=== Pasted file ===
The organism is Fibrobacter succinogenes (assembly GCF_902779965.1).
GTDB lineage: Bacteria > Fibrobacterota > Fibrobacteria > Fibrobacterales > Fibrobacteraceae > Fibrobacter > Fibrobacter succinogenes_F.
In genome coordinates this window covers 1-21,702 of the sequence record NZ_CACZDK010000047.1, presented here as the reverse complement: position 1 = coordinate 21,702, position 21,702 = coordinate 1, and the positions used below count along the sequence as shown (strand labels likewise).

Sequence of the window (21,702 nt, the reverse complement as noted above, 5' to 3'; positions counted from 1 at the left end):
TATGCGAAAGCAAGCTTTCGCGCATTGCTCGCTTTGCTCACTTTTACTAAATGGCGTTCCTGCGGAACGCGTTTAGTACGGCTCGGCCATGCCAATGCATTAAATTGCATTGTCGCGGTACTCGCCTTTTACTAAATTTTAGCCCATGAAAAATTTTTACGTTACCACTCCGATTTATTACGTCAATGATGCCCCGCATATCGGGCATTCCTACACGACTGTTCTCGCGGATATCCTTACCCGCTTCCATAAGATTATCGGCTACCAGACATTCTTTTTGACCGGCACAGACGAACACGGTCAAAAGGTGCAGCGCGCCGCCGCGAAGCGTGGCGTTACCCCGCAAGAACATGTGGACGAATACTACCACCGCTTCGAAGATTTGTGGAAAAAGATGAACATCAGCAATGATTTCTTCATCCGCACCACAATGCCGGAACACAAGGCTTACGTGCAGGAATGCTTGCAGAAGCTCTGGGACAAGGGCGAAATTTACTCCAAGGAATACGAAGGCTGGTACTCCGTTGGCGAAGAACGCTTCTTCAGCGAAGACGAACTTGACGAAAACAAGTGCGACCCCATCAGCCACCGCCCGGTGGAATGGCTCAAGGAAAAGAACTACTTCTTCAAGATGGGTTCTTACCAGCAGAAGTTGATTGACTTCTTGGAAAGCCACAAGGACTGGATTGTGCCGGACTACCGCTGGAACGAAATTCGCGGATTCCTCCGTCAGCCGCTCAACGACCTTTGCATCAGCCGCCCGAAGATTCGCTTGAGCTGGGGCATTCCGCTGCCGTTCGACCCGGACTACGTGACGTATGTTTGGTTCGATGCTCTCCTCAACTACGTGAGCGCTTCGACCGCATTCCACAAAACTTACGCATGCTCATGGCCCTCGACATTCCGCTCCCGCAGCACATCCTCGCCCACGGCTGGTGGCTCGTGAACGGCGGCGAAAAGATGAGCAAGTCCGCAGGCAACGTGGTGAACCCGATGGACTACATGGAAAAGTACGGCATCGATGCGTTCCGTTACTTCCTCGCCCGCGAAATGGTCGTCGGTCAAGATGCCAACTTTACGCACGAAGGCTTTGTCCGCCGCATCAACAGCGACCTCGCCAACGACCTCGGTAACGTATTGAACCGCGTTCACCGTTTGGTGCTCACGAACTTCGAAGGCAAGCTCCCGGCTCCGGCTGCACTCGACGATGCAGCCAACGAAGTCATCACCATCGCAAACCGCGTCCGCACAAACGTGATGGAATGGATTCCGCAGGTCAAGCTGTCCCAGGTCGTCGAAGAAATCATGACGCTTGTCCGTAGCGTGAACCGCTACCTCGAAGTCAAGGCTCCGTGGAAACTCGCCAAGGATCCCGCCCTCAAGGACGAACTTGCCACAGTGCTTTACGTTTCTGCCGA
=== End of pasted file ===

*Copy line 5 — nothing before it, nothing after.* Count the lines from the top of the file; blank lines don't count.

TATGCGAAAGCAAGCTTTCGCGCATTGCTCGCTTTGCTCACTTTTACTAAATGGCGTTCCTGCGGAACGCGTTTAGTACGGCTCGGCCATGCCAATGCATTAAATTGCATTGTCGCGGTACTCGCCTTTTACTAAATTTTAGCCCATGAAAAATTTTTACGTTACCACTCCGATTTATTACGTCAATGATGCCCCGCATATCGGGCATTCCTACACGACTGTTCTCGCGGATATCCTTACCCGCTTCCATAAGATTATCGGCTACCAGACATTCTTTTTGACCGGCACAGACGAACACGGTCAAAAGGTGCAGCGCGCCGCCGCGAAGCGTGGCGTTACCCCGCAAGAACATGTGGACGAATACTACCACCGCTTCGAAGATTTGTGGAAAAAGATGAACATCAGCAATGATTTCTTCATCCGCACCACAATGCCGGAACACAAGGCTTACGTGCAGGAATGCTTGCAGAAGCTCTGGGACAAGGGCGAAATTTACTCCAAGGAATACGAAGGCTGGTACTCCGTTGGCGAAGAACGCTTCTTCAGCGAAGACGAACTTGACGAAAACAAGTGCGACCCCATCAGCCACCGCCCGGTGGAATGGCTCAAGGAAAAGAACTACTTCTTCAAGATGGGTTCTTACCAGCAGAAGTTGATTGACTTCTTGGAAAGCCACAAGGACTGGATTGTGCCGGACTACCGCTGGAACGAAATTCGCGGATTCCTCCGTCAGCCGCTCAACGACCTTTGCATCAGCCGCCCGAAGATTCGCTTGAGCTGGGGCATTCCGCTGCCGTTCGACCCGGACTACGTGACGTATGTTTGGTTCGATGCTCTCCTCAACTACGTGAGCGCTTCGACCGCATTCCACAAAACTTACGCATGCTCATGGCCCTCGACATTCCGCTCCCGCAGCACATCCTCGCCCACGGCTGGTGGCTCGTGAACGGCGGCGAAAAGATGAGCAAGTCCGCAGGCAACGTGGTGAACCCGATGGACTACATGGAAAAGTACGGCATCGATGCGTTCCGTTACTTCCTCGCCCGCGAAATGGTCGTCGGTCAAGATGCCAACTTTACGCACGAAGGCTTTGTCCGCCGCATCAACAGCGACCTCGCCAACGACCTCGGTAACGTATTGAACCGCGTTCACCGTTTGGTGCTCACGAACTTCGAAGGCAAGCTCCCGGCTCCGGCTGCACTCGACGATGCAGCCAACGAAGTCATCACCATCGCAAACCGCGTCCGCACAAACGTGATGGAATGGATTCCGCAGGTCAAGCTGTCCCAGGTCGTCGAAGAAATCATGACGCTTGTCCGTAGCGTGAACCGCTACCTCGAAGTCAAGGCTCCGTGGAAACTCGCCAAGGATCCCGCCCTCAAGGACGAACTTGCCACAGTGCTTTACGTTTCTGCCGA